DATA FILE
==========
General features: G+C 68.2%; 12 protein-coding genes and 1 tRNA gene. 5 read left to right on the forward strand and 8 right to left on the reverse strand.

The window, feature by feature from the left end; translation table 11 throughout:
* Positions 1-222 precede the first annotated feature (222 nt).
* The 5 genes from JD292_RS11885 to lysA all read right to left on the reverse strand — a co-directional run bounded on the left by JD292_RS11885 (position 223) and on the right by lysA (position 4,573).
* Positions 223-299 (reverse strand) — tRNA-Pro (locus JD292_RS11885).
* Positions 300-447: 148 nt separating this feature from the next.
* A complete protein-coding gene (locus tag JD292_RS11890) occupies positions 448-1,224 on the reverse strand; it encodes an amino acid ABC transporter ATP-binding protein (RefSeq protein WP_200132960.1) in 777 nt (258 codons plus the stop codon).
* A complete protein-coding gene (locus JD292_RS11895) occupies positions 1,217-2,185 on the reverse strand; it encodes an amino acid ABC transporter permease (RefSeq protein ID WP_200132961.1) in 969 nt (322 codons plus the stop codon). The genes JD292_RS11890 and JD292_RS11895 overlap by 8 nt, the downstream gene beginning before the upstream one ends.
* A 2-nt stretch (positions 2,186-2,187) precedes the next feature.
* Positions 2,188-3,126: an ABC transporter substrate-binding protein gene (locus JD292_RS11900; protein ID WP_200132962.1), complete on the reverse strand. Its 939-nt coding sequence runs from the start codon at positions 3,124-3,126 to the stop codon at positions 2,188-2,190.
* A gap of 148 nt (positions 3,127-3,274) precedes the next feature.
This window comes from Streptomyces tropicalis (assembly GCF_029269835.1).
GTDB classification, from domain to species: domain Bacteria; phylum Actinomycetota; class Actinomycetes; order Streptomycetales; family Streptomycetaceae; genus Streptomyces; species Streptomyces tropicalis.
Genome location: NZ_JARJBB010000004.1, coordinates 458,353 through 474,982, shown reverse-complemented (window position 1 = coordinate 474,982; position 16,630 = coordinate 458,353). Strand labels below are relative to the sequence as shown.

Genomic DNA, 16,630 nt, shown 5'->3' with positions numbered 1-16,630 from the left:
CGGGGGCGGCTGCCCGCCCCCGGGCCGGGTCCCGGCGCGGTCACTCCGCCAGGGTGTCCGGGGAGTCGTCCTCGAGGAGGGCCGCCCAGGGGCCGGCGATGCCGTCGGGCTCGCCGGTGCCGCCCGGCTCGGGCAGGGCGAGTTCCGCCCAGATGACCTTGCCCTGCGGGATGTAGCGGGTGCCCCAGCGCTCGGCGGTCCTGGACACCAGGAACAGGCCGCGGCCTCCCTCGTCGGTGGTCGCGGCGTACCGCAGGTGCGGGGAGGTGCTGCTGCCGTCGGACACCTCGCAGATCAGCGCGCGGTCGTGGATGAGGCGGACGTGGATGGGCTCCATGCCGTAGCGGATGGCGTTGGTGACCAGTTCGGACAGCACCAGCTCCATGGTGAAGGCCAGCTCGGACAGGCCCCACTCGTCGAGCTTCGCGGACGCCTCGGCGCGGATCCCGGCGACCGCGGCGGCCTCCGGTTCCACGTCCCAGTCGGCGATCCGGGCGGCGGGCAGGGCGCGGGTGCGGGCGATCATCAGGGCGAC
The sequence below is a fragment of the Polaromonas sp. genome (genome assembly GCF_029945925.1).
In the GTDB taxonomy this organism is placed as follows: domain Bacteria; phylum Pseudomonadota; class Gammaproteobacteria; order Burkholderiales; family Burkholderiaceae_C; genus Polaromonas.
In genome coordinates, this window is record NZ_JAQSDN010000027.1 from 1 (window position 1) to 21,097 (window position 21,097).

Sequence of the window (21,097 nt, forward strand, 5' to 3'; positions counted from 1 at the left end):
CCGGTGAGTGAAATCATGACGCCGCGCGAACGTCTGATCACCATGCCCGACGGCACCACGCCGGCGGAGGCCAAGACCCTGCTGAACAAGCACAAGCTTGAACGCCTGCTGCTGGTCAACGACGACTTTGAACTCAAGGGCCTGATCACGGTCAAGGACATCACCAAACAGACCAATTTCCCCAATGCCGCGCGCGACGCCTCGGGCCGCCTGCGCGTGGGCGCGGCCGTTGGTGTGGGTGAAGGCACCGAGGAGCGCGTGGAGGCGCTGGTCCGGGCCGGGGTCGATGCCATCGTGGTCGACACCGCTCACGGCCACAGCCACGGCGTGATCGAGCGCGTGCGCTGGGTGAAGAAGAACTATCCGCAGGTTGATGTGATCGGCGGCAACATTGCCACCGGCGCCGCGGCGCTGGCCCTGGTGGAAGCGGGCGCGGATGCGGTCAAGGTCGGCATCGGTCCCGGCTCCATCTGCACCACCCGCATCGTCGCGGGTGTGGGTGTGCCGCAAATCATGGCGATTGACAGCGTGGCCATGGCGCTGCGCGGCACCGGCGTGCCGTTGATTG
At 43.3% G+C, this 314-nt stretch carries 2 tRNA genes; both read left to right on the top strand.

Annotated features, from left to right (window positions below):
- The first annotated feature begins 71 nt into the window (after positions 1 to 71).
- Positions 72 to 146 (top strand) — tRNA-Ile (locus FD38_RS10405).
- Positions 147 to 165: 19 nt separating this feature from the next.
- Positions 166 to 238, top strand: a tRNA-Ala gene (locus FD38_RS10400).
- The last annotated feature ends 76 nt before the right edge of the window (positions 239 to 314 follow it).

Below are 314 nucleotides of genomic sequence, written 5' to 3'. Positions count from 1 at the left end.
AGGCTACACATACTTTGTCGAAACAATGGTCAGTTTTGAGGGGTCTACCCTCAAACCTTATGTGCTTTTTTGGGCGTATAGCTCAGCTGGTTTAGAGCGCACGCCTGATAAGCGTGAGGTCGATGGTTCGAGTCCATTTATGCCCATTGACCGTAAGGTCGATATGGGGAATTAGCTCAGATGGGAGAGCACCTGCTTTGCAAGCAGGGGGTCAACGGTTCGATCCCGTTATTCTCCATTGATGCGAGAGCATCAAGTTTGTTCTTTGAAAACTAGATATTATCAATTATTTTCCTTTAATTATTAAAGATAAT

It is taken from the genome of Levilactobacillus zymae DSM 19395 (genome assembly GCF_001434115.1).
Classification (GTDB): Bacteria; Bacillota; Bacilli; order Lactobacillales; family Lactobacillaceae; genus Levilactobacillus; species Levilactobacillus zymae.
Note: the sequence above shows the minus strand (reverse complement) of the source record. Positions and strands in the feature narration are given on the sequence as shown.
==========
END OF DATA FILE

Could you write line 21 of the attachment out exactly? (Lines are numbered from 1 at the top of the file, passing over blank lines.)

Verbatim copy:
CCGGTGAGTGAAATCATGACGCCGCGCGAACGTCTGATCACCATGCCCGACGGCACCACGCCGGCGGAGGCCAAGACCCTGCTGAACAAGCACAAGCTTGAACGCCTGCTGCTGGTCAACGACGACTTTGAACTCAAGGGCCTGATCACGGTCAAGGACATCACCAAACAGACCAATTTCCCCAATGCCGCGCGCGACGCCTCGGGCCGCCTGCGCGTGGGCGCGGCCGTTGGTGTGGGTGAAGGCACCGAGGAGCGCGTGGAGGCGCTGGTCCGGGCCGGGGTCGATGCCATCGTGGTCGACACCGCTCACGGCCACAGCCACGGCGTGATCGAGCGCGTGCGCTGGGTGAAGAAGAACTATCCGCAGGTTGATGTGATCGGCGGCAACATTGCCACCGGCGCCGCGGCGCTGGCCCTGGTGGAAGCGGGCGCGGATGCGGTCAAGGTCGGCATCGGTCCCGGCTCCATCTGCACCACCCGCATCGTCGCGGGTGTGGGTGTGCCGCAAATCATGGCGATTGACAGCGTGGCCATGGCGCTGCGCGGCACCGGCGTGCCGTTGATTG